I had another chance yesterday to do battle with something in the SharePoint Object Model.  These kinds of things are great fun :)  You write some code in a Web Part (or something), it works when you are an admin … but if you are a contributor or a reader you get a login prompt :(

 

Ok, so you figure out that you do need Site admin rights to do the operation(s) you want to do … so you have a couple of options:

 

1.      Impersonate an administrator (not nice as you need to get the credentials from somewhere and most just stick them in code  = insecure/inflexible etc…)

 

2.      Revert back to the Identity of the IIS Application Pool (which is more likely to have the permissions)


So you choose to implement option 2.

 

For how to do this see: Even Better Impersonation:

http://mindsharpblogs.com/todd/archive/2005/05/03/467.aspx

 

In some cases this will be enough, BUT in some cases this will not be enough.  In your case it still does not work! Grrr....

 

Now you are hitting a known quirk in the SharePoint object model.  Some operations in the object model will always use the credentials of the original calling context.  If you are calling this code in an ASP.Net application the object model will revert back to the identity from the original HTTP Context and it will revert back to that identity all the time!  There is no way to stop it from doing this … but there is a pretty nifty way to trick the object model to get around this quirk …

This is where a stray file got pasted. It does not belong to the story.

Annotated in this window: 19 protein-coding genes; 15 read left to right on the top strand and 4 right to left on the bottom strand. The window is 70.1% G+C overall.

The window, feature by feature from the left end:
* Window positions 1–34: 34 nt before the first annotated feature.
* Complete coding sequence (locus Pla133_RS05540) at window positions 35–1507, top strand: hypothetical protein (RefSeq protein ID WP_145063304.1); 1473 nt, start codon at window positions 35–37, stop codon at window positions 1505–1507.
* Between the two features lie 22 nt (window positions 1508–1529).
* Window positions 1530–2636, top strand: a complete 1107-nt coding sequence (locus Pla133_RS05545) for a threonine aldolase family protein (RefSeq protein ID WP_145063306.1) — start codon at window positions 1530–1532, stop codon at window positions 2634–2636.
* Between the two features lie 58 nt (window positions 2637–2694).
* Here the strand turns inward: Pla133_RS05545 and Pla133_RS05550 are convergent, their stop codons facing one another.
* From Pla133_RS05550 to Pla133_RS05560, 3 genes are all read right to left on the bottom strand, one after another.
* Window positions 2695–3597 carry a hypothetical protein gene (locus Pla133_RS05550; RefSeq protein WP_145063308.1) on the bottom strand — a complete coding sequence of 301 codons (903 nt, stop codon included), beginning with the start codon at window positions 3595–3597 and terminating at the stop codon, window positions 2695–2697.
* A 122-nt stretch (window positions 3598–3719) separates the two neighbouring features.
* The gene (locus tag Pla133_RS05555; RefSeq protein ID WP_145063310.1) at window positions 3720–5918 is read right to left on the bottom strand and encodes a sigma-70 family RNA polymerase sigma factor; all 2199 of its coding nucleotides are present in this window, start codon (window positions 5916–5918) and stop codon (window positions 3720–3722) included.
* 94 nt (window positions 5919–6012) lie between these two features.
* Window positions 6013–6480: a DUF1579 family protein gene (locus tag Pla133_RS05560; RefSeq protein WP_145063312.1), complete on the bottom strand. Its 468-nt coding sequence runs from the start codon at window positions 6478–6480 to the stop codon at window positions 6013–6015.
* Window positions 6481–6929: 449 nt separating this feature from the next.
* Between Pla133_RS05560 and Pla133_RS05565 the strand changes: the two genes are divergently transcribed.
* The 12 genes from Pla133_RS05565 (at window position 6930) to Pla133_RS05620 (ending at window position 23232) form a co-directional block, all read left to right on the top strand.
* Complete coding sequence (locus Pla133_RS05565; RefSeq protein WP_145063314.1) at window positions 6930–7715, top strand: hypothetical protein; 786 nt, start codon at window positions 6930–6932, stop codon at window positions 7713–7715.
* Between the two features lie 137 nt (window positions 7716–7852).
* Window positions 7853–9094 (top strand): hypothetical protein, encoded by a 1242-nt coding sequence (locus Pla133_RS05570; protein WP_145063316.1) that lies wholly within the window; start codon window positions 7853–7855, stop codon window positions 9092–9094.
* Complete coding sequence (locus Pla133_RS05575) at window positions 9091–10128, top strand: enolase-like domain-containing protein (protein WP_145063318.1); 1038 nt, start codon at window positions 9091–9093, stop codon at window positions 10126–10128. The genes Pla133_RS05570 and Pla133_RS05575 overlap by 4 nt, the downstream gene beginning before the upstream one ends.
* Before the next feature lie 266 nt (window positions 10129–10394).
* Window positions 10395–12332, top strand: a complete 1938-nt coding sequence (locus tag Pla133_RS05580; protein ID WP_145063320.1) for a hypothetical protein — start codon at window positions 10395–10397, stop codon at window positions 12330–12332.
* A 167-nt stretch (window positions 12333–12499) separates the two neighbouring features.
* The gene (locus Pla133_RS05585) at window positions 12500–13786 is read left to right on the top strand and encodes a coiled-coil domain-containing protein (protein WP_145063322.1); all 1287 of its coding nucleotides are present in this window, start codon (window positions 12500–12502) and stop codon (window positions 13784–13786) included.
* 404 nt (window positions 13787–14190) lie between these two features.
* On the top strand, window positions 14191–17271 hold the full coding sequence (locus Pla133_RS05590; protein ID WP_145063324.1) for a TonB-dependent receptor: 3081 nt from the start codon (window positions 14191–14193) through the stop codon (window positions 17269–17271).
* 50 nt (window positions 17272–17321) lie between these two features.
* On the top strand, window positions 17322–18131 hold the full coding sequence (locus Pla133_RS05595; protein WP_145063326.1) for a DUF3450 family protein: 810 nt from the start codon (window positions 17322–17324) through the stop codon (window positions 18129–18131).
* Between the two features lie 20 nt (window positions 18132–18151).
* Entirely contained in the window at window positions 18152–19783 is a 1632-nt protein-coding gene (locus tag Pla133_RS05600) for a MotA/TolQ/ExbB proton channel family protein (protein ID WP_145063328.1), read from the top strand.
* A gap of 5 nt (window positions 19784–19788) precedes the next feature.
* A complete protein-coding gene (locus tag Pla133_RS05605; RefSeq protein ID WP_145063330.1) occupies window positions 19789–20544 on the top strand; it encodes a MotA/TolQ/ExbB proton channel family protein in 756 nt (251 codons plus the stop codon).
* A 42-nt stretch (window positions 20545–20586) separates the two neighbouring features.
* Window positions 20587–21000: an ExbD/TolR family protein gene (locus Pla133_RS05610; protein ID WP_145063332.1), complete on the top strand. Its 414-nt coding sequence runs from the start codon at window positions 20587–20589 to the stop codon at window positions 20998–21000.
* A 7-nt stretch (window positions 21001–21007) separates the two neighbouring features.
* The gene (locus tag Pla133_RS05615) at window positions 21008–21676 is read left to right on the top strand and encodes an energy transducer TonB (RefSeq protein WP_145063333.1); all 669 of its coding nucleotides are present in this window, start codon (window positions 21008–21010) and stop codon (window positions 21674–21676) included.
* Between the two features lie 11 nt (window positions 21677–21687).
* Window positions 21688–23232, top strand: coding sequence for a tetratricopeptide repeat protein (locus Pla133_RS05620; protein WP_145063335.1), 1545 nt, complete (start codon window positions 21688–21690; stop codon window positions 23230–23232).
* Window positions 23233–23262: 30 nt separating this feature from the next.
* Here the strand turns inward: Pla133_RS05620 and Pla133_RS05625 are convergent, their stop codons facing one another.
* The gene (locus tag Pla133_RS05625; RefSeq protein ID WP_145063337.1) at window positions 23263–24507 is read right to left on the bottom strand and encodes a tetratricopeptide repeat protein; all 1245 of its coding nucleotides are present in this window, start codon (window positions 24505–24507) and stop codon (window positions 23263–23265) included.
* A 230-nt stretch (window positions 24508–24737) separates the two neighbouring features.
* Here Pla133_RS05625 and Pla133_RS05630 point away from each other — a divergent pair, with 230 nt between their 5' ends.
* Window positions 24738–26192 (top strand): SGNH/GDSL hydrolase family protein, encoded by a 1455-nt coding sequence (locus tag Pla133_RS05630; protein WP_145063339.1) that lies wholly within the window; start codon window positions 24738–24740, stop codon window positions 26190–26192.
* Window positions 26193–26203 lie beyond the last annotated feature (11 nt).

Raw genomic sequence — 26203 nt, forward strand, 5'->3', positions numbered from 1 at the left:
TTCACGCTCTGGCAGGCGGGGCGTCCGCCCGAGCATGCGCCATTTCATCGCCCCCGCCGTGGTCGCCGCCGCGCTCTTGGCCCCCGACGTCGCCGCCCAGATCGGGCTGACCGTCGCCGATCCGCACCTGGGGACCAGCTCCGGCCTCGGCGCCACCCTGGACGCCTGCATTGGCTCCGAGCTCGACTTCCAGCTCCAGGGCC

This problem does not occur when you use the Object Model outside of an Http Context E.g. in a console application.  Why?  … because the object model sees that there isn’t a http context and therefore does not have the original identity. SO …. How to exploit this?

 

AppDomains.  By creating an additional AppDomain under the identity of your elevated user it isolates the object model from the http context.  Thus thinking you are running without one and allowing the code to run under the identity that the AppDomain is running as.


By no means am I claiming this technique as my own :) There are excellent write-ups by Maurice Prather and Lois & Clarke:

 

Advanced coding technique: using AppDomains to get past OM limitations

 

Id, Ego and Superego

 

Personally I think “Id, Ego and Superego” is easier to follow to begin with, and then be sure to read Maurice’s post as it is more detailed.

 

So what was I doing that caused me all this grief?  I was writing an ASP.Net server control that I added to the AllItems.aspx page in a Document Library template I had customised.  In there I wanted to get an object model reference to the document library that the AllItems.aspx page was for.  Simple enough you would think ! :)

 

I tried getting the name of the document library from the URL to start with (a dirty filthy hack at the best of times), however this didn’t work as the name of the document library might be different from that in the URL if someone has re-named the document library.

 

So I drummed up this bit of code that I needed to run in the AppDomain as per above:

 

SPFile currentFile = currentWeb.GetFile(< use the value from control.PageUri.AbsolutePath as a param here>);

                       

Guid documentLibraryID = currentFile.ParentFolder.ContainingDocumentLibrary;

 

The first line uses the URL to get a SPFile object for the AllItems.aspx page.  Then it gets the GUID for the document library from the SPFile.ParentFolder.  This gives you the GUID that you need to get the document library in the last line.

 

SPDocumentLibrary lib = (SPDocumentLibrary)currentWeb.Lists[documentLibraryID];

 

It is in the call to currentFile.ParentFolder that the object model reverts back to the original identity for some reason.

 

Hope this helps.